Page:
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Questions relating to the first few moves in a game

approach to the game is faulty, because you " dissect " the game, and probably in your opinion there are 3 parts of the game: Opening Middlegame Endgame This type of division is old and inefficient … determine what type of opponent is playing against you-does he/she like fast, open battle, or slow and maneuvering one, does he/she aim for endgame or mating attack and so on... Opening allows you to …
answered Dec 8 '13 by AlwaysLearningNewStuff
will go for sharp bloodshed and some will be somewhere in between. In other words, what factors (other than formal) define how each opening changes its popularity over time? Factors are listed … able to learn all the intricacies of the opening. For chess professionals the opening should have lots of branches and lines. 2. Can I obtain counterplay and how sound this opening is …
answered Jun 7 '14 by AlwaysLearningNewStuff
I will be brief with the answer, ask for further clarifications/advices if you need them: The opening is called Petroff's defense, but you have played a sideline in your game. The ECO code of the … opening is C42. It usually goes like one of these two: e4 e5 Nf3 Nf6 And now first line is: 3. Nxe5 Second one is : 3. d4 Your move is a sideline, I have never played it before, but you can look it up, it is not necessarily bad. Hopefully this helps. Good luck. Best regards. …
answered Dec 10 '13 by AlwaysLearningNewStuff
I have played against this opening a lot, sometimes in bullet sometimes in blitz games, and even in casual ones without the clock. some of the opponents were strong candidate masters and sometimes a … generate initiative; Being behind in development and restrained in center, White can't really use b-file; Since Black has development advantage, the opening of the game benefits him ( ...d4 push …
answered Sep 29 '14 by AlwaysLearningNewStuff
I remember my first steps when starting out with the game. I was playing against a neighbor of mine who was much much stronger at that moment. He used all of his units better than me, including knig …
answered Dec 19 '13 by AlwaysLearningNewStuff
[fen ""] 1.d4 d5 2.c4 dxc4 3.e3 b5? 4. a4! Bd7? 5.axb5! Bxb5 6.Bxc4! Bxc4 7.Qxa4+ and White gets back the bishop with the advantage ( no matter what Black plays Qxc4 is White's next move ). Hopef …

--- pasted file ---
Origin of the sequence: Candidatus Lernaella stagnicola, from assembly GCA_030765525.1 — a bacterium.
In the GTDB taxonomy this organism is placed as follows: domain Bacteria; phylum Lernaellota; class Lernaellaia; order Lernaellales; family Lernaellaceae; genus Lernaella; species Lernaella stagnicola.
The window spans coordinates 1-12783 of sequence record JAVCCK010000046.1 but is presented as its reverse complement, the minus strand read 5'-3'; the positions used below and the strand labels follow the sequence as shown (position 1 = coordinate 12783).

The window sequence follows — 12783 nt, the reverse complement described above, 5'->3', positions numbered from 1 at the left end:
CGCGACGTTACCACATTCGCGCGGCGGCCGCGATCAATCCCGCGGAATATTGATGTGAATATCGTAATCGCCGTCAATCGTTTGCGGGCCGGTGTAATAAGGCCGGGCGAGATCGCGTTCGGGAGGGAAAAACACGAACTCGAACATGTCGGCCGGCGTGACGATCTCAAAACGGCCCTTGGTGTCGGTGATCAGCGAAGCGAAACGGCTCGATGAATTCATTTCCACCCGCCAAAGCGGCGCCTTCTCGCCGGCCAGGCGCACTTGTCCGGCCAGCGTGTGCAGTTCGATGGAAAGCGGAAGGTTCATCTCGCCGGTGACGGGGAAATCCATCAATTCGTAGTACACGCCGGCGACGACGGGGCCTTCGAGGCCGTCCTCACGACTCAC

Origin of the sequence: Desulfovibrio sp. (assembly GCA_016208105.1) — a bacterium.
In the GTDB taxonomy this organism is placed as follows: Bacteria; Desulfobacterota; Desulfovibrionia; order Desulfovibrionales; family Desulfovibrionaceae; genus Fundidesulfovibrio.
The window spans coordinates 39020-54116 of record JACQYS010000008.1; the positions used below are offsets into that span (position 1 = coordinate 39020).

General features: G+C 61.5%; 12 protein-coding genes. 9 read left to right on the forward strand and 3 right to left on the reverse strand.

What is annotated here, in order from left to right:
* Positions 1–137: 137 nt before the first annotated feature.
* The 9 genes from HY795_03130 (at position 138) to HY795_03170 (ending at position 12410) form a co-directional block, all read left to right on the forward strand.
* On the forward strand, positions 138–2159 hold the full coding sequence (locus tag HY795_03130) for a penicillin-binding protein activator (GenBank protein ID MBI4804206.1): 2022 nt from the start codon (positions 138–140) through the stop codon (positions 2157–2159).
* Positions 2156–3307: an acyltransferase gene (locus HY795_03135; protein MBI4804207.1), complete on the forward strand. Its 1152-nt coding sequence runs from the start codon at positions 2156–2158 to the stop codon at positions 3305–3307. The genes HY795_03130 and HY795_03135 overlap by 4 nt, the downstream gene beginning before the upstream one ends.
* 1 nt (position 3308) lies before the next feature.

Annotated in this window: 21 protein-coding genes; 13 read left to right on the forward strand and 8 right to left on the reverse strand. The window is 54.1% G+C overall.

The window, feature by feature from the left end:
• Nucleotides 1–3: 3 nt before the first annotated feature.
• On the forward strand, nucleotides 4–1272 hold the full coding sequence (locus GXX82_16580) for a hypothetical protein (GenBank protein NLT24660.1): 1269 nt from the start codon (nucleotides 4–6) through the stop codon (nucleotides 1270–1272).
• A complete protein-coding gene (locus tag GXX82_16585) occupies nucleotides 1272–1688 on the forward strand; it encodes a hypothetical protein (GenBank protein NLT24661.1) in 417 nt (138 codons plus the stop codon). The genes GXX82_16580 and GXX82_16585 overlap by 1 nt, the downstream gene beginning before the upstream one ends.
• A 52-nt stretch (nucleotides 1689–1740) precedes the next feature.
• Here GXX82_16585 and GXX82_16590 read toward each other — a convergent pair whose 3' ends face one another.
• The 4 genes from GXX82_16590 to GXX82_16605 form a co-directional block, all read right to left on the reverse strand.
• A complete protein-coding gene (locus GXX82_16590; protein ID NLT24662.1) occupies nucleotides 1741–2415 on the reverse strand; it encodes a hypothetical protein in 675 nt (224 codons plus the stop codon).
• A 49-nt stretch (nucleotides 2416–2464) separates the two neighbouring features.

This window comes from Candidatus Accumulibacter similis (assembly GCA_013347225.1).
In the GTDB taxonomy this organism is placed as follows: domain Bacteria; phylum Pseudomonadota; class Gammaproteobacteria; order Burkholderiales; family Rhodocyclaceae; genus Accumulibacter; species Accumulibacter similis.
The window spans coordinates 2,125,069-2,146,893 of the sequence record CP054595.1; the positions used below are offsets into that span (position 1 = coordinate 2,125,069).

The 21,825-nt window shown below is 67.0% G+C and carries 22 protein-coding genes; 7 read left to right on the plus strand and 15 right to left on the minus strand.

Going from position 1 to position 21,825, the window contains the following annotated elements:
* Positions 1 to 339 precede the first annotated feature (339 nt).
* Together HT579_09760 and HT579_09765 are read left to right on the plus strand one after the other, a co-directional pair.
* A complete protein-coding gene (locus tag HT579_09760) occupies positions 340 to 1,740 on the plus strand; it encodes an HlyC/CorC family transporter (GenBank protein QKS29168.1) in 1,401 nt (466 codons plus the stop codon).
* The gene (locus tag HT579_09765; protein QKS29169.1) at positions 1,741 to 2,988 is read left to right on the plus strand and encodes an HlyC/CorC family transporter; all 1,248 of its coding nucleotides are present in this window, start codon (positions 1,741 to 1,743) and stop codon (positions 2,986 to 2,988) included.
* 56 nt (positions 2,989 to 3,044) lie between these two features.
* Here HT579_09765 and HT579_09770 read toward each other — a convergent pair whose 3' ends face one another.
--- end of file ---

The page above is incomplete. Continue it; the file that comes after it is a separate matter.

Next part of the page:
answered Jan 25 '14 by AlwaysLearningNewStuff
latest theory. Still, QGD is "stable" opening so theory rarely changes here... For Queen's Gambit accepted, you could try a book from Starting Out series, or Semko & Sakaev-Queen's Gambit Accepted. QGA … is simple, its all about not letting Black to finish development. You just need the moves to survive the opening. Maybe you will need to learn how to play against Isolated pawn. If that is the case …
answered Sep 4 '14 by AlwaysLearningNewStuff
, 10.Qc6+, 11.Kc1 ). The result is that you lost your "opening investment" while his position has transformed and this transformation has only improved his overall position. Your position in the … real. White, on the other hand, has "castled" long, his doubled pawns are weak but they open lines for an attack( they do not teach you this in "school" ) and his opening idea-to physically pressure …
answered Dec 10 '13 by AlwaysLearningNewStuff
Queen's Gambit Accepted : how should White continue after 3.e3 Be6? [FEN ""] 1. d4 d5 2. c4 dxc4 3.e3 Be6 4. Na3!? seems good to me-Black would not be able to hold the c4 pawn. I would take c4 …
answered Jan 24 '14 by AlwaysLearningNewStuff
INTRODUCTION AND RELEVANT INFORMATION: Exchange variation of the Queen’s Gambit Declined can be reached via many move orders so there is no point in posting theoretical lines here since they will not …
answered May 5 '14 by AlwaysLearningNewStuff
INTRODUCTION: You did not have to award a bounty, all you had to do is ask me to expand on my comment. I would have posted this answer. To be honest, I thought that you found the line and solved yo …
answered May 18 '16 by AlwaysLearningNewStuff
recommend you some books that helped me to learn to play this opening variation with good success: Joe Gallagher-Starting Out The Caro-Kann Anatoly Karpov and A.Beliavsky-The Caro-Kann in Black and White … opening moves, and grasp the middle game that arises from it, you will start to improve rapidly, since the opening is very solid and hard to "crack" on the lower levels of skill. Naturally you will …
answered Dec 29 '13 by AlwaysLearningNewStuff
declined are immune to transpositional tricks so White is unable to "kick you out" of your opening choice: [Title "Caro-Kann"] [fen ""] 1.e4 c6 2.c4 d5! This is a line from Caro-Kann and is considered … ! And in both cases you are "in your opening", thus refuting White's try for tricking you out. SECOND CHOICE: The second choice is Sicilian defense-Dragon variation or Modern defense for 1.e4 and King's …
answered May 15 '14 by AlwaysLearningNewStuff
I believe White gets big advantage in the position you mentioned. Black has weak light squares, passive bishop and backward development. Furthermore, there is no obvious plan for creating counterpl …
answered Dec 7 '17 by AlwaysLearningNewStuff
I was looking thoroughly for the omission of ...c5 in many repertoire books ( Semko & Sakaev-Queen's Gambit Declined 3rd ed., Iakov Neishtadt-The Queen's Gambit Accepted, James Rizzitano-How to beat d …
answered Jun 26 '14 by AlwaysLearningNewStuff

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